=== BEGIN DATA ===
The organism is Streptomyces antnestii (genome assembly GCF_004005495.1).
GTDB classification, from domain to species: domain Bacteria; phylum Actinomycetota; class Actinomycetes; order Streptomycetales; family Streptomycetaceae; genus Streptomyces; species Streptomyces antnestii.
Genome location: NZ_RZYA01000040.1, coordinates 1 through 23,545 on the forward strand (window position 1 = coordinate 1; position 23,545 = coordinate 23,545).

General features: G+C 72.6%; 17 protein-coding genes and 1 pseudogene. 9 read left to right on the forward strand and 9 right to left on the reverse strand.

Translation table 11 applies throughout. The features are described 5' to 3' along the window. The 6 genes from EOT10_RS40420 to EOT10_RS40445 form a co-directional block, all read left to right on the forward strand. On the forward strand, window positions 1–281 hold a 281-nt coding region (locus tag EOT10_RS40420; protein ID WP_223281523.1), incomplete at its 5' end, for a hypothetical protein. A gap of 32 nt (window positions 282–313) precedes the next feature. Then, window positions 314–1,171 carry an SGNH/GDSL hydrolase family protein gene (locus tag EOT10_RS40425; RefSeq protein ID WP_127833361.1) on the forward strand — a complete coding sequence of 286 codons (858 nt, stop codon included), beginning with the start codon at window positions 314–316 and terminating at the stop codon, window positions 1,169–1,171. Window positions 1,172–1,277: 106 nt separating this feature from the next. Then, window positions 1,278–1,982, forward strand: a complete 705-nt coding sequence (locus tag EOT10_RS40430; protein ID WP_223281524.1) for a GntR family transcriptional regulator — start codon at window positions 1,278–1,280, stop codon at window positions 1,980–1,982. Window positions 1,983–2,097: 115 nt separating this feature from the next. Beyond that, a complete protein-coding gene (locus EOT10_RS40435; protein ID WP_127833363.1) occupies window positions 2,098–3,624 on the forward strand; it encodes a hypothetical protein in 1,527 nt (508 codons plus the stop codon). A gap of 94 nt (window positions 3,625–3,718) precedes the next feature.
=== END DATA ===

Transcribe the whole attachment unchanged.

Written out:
The organism is Streptomyces antnestii (genome assembly GCF_004005495.1).
GTDB classification, from domain to species: domain Bacteria; phylum Actinomycetota; class Actinomycetes; order Streptomycetales; family Streptomycetaceae; genus Streptomyces; species Streptomyces antnestii.
Genome location: NZ_RZYA01000040.1, coordinates 1 through 23,545 on the forward strand (window position 1 = coordinate 1; position 23,545 = coordinate 23,545).

General features: G+C 72.6%; 17 protein-coding genes and 1 pseudogene. 9 read left to right on the forward strand and 9 right to left on the reverse strand.

Translation table 11 applies throughout. The features are described 5' to 3' along the window. The 6 genes from EOT10_RS40420 to EOT10_RS40445 form a co-directional block, all read left to right on the forward strand. On the forward strand, window positions 1–281 hold a 281-nt coding region (locus tag EOT10_RS40420; protein ID WP_223281523.1), incomplete at its 5' end, for a hypothetical protein. A gap of 32 nt (window positions 282–313) precedes the next feature. Then, window positions 314–1,171 carry an SGNH/GDSL hydrolase family protein gene (locus tag EOT10_RS40425; RefSeq protein ID WP_127833361.1) on the forward strand — a complete coding sequence of 286 codons (858 nt, stop codon included), beginning with the start codon at window positions 314–316 and terminating at the stop codon, window positions 1,169–1,171. Window positions 1,172–1,277: 106 nt separating this feature from the next. Then, window positions 1,278–1,982, forward strand: a complete 705-nt coding sequence (locus tag EOT10_RS40430; protein ID WP_223281524.1) for a GntR family transcriptional regulator — start codon at window positions 1,278–1,280, stop codon at window positions 1,980–1,982. Window positions 1,983–2,097: 115 nt separating this feature from the next. Beyond that, a complete protein-coding gene (locus EOT10_RS40435; protein ID WP_127833363.1) occupies window positions 2,098–3,624 on the forward strand; it encodes a hypothetical protein in 1,527 nt (508 codons plus the stop codon). A gap of 94 nt (window positions 3,625–3,718) precedes the next feature.